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Brainworks, M.D. is a collaborative playground of a right-brained He and a left-brained She. A duo with two different dominant sides complementing each other to build beautiful and meaningful projects as a whole.

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Myanmar in 8 Days

Myanmar evokes images of ancient temples, mesmerizing sunrises and majestic sunsets, there’s no doubt about it. But when you have limited time and funding, how do you choose where to go? Our DIY trip with the help of our friends and numerous travel blogs gave us the chance to explore the best of Myanmar in just 8 days.

Day 1 Yangon, Myanmar

From Singapore, we arrived in Yangon International Airport via Jetsar Airways. Just 30 minutes away from the airport, we managed to check in at Hotel Lavender, a stone’s throw away from Shwedagon Pagoda, the main cultural attraction of Yangon. More than just a monument, the Shwedagon Pagoda gave us a glimpse of the beliefs of its people. We were amazed to see how their traditional ways of life are found tucked amid the increasingly modern city.

 

The 2,000 year old Shwedagon Pagoda at breaking dawn

Our first sunrise in Myanmar

East Gate Entrance of the Shwedagon Pagoda

Day 2 Yangon, Myanmar

On our second day, we went to Kalaywa Monastery. We visited this place during the morning meal time as most blogs suggested this was the best time to visit. It was about 30-minute taxi ride from our hotel but so worthwhile.

Hundreds of Buddhist monks about to eat the food donated by locals

Young Buddhist monk walking around the monastery

In the afternoon, we made use of our free time randomly walking around. We’ve been told that one of the best ways to explore Yangon is on foot with no plans at all and let the city flow around you and we couldn’t agree more!

Pilgrims praying at Shwedagon Pagoda

With only 48 hours to explore Yangon, it was never enough but it was time for us to go to our next stop. To minimize our travel time and to save on hotel costs, we opted for an overnight bus from Yangon to Bagan. We took the 8:00 PM trip so we left the hotel before dusk.

ONE IMPORTANT REMINDER: there are no decent restaurants at the bus station, so make sure to buy a takeout dinner prior. Since the trip to Bagan will take 9 hours, we pre-booked our bus tickets via https://jjexpress.net as this was the most popular choice for travelers. And boy, it did not disappoint! The VIP bus has enormous leather seats, it’s very comfortable we slept the entire trip!

The bus terminal in Yangon is huge, so make sure to ask your taxi driver to drop you exactly in front of JJ Express bus terminal to avoid getting lost

First class bus of JJ Express with reclinable seats

Our first refreshment stop. We’d definitely recommend going for a toilet break as buses do not have restrooms on board

Day 3 Bagan, Myanmar

HANDS DOWN, WE LOVE BAGAN SO MUCH WE DON’T EVEN KNOW WHERE TO BEGIN! We arrived in Bagan at around 5 in the morning and since we can’t check in our hotel yet, we rented a private car with a tour guide to take us around Bagan. Through our friends’ (RK and Meg) reco, we were able to book Min Thu (minthu.bagan@gmail.com) for a whole day tour at $50 good for 2 pax. Watching the sunrise the morning we arrived was an absolute highlight, big thanks to Min Thu!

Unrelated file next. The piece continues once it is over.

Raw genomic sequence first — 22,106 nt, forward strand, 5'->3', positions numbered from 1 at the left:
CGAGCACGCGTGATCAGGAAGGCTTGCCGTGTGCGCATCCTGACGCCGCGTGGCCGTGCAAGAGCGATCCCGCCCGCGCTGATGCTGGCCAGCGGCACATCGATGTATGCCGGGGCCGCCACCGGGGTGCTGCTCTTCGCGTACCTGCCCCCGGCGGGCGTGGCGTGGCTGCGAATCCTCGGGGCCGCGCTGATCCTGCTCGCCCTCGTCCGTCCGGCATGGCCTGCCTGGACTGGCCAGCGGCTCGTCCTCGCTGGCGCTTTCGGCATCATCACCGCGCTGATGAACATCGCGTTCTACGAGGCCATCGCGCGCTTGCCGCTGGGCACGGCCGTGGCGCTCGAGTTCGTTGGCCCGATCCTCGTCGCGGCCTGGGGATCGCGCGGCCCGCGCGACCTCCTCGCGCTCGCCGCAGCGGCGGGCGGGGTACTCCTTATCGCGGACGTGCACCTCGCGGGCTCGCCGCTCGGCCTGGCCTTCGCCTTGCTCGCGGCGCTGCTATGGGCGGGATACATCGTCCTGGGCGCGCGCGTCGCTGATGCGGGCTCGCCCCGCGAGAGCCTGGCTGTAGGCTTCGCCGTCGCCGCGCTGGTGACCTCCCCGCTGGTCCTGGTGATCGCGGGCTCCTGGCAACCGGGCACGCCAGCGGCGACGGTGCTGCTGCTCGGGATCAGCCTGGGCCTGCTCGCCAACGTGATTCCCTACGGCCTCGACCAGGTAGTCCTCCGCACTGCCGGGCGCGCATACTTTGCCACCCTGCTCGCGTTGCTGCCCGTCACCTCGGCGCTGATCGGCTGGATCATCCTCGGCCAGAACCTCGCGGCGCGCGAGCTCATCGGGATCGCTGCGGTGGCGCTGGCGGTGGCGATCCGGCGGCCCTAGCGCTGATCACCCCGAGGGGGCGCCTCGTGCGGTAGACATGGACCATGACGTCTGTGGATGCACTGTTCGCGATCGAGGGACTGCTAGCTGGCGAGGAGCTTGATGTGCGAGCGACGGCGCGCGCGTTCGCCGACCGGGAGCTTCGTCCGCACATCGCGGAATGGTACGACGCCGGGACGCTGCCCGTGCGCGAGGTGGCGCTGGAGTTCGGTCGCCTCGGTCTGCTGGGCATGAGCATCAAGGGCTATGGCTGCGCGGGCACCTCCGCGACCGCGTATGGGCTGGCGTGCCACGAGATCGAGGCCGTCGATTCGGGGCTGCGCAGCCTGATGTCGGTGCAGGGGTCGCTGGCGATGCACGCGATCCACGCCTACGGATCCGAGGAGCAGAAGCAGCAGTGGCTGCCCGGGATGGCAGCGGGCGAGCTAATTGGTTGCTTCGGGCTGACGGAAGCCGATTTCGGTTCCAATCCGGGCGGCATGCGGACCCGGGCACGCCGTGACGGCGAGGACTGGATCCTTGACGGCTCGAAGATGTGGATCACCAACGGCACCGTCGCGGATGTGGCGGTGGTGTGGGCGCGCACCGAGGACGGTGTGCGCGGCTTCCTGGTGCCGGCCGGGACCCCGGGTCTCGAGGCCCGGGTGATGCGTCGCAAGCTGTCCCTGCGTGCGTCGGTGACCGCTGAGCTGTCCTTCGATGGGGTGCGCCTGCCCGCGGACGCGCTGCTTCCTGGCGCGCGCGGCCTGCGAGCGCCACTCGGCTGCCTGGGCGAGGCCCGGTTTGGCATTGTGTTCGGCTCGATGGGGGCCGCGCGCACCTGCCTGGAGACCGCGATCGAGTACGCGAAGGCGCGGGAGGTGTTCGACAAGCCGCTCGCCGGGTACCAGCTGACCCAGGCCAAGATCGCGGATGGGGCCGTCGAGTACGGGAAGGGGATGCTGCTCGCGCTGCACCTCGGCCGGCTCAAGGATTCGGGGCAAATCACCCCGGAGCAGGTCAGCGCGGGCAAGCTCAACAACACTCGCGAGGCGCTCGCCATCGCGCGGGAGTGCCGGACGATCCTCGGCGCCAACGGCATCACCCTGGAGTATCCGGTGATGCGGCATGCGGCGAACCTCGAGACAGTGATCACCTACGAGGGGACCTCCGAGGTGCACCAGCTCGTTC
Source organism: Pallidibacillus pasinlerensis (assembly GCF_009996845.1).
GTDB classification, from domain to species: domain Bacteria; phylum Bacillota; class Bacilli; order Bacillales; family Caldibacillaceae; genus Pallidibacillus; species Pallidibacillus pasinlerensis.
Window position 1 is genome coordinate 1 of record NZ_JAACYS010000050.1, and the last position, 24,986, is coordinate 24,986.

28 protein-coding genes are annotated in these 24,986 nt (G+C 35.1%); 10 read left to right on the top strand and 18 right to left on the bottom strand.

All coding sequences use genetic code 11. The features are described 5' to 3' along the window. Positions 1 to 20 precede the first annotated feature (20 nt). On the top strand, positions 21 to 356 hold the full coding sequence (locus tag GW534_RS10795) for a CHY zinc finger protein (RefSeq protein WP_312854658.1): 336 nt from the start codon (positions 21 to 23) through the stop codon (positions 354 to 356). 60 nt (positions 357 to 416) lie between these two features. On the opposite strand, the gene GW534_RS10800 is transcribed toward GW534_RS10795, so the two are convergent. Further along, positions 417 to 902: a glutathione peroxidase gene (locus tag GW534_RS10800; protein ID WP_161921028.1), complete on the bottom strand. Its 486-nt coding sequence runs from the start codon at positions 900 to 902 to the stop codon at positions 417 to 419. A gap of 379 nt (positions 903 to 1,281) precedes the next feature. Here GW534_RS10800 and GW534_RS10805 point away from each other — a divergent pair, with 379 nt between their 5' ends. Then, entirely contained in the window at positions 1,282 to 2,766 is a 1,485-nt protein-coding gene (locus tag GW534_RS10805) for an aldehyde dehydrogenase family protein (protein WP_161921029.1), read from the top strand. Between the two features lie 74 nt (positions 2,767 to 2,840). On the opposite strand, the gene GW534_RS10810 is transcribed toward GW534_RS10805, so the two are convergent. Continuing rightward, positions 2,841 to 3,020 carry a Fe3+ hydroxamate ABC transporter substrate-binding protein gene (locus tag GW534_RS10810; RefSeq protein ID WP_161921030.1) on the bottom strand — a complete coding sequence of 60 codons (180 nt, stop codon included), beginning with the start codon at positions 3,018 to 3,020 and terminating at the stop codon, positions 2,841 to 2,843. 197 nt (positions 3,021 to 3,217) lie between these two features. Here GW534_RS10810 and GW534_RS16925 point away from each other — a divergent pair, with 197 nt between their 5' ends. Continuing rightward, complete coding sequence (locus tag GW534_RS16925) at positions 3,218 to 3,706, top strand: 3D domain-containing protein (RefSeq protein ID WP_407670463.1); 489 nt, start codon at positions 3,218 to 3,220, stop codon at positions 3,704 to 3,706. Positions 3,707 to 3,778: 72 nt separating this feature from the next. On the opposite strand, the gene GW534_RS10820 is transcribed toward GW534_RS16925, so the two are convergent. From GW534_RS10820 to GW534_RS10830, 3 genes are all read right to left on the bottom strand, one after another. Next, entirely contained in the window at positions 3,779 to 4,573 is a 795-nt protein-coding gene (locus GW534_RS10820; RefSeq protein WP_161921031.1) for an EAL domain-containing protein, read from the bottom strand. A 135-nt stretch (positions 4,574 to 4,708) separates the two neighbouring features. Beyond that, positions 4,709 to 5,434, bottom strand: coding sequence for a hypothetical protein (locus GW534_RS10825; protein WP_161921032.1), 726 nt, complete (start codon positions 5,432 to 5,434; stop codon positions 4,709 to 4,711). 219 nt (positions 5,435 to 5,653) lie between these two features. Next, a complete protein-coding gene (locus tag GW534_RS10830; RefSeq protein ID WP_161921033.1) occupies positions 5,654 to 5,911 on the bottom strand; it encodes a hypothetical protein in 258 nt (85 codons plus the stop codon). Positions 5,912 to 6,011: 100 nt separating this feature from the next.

Bulethi Temple is perfectly positioned to capture a beautiful Bagan sunrise and it’s possible to access the higher levels of the pagoda though it’s a bit of a steep climb to the top

If a hot air balloon ride is on your bucket list, make sure to book your ticket ahead thru https://www.balloonsoverbagan.com as this is immensely popular and the tickets sell out very fast. It’s quite expensive at $340 per person though so if you don’t have the budget don’t fret as they are equally as amazing to watch (and very photogenic too!) from afar as the balloons float over the temples.

Also, take note that the ideal time to visit Bagan is between November to February as this is the only time of the year that the famous Bagan hot air balloons launch.

 

After the scenic sunrise, our guide took us to a roadside noodle stall, which was selling Shan noodles, a famous delicacy of Myanmar. For only $1 per bowl, it was a perfect dish to officially start the day in Bagan with.

The next couple of hours were spent at exploring the temples, stupas and pagodas. Sorry for the cliche, but really there are not enough words to describe the beauty of Bagan and we just can’t help but gush whenever we talk or write about our experience. The incredible views are genuinely out of this world!

Walking around the Ananda Temple

Shwezigon pagoda, a gold plated pagoda built by the founder of the Bagan empire

Shwezigon pagoda

Locals of Myanmar with their face painted with Thanaka – a traditional sun block cream made of wood dust

After a chance to freshen up and relax at the hotel, we went for an afternoon sightseeing by horse cart (still part of the $50 deal we got from Min Thu) around the temples of Bagan.

Buddhist monks collecting alms from the locals

Sulamani Temple

Burmese mythical marionette puppets for sale along the road

Shwe Leik Too Temple

The sunset was beyond belief as well, it was the perfect way to end our day one especially after hours of hopping from temple to temple.

Day 4 Bagan, Myanmar

The following morning, we were up as early as 4:00. And the first order of business was to rent an e-bike just across our hotel. We hired a local guide as well to take us to another best spot for sunrise. Another day in Bagan, another jaw-dropping sunrise that we even had to pinch ourselves a few times to make sure we were really there!